I finally saw Avatar, probably the last person on earth to have done so. In response to Goodfella's fine review at Satyamshot:
"Personally, I was as enchanted by the 3-D/IMAX visuals as I expected to be — but did find myself squirming in my seat by film's end. The utter predictability of the plot, the banality of the dialog, did begin to grate after a while. And it isn’t enough to say that isn’t the point of the film; in the very best films, the audience would not, should not, feel any “gap” between visuals and other elements. Here, I did. That being said, it is perhaps no crime to not be among the “very best films”, especially when one is at the forefront of the list of films that have to be seen, and have to be seen on the big screen. That is to say, no other recent film has been so resistant to the DVD/home viewing/computer viewing/youtube culture that we find ourselves increasingly tending toward year after year. To use the cricketing analogy, in a world embracing 20/20s, despite the cutting edge technology, Avatar is a test match. For that alone, I could forgive it much.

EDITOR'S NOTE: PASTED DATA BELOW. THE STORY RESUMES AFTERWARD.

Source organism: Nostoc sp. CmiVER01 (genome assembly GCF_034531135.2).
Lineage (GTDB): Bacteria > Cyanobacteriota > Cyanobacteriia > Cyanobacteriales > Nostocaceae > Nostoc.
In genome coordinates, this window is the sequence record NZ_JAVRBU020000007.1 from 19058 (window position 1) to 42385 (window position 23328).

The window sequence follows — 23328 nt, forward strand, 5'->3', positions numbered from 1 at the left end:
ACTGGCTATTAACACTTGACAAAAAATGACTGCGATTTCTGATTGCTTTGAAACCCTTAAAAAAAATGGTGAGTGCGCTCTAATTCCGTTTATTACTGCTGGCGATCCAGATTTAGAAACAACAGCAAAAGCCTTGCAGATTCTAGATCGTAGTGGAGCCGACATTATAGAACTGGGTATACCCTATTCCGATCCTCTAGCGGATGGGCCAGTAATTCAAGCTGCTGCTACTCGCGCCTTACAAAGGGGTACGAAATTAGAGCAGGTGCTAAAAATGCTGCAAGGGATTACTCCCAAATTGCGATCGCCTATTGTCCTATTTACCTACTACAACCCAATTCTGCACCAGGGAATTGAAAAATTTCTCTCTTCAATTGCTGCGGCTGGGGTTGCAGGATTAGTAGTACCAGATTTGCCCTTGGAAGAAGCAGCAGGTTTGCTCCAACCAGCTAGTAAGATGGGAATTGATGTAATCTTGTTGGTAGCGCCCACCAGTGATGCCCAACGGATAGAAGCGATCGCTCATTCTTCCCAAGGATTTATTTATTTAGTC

Additionally, Cameron deserves especial credit for setting up a new standard of beauty and elegance that isn’t just a rehash of what we are already familiar with. We know the alternative rather well from pop culture: where feminine beauty is concerned, exotic forms of the babedom we already embrace are held up: the blonde bombshell becomes an Asian or a Latina, but the only thing that has changed is/are the facial features and skin tones (sometimes not by much, given the sorts of “others” chosen). In Avatar, by contrast, in the representations of the Navi we have a standard of beauty and elegance that is far less assimilable, and yet no less seductive for all that. When the technology underlying this film becomes outdated or overtaken, this achievement will nevertheless endure."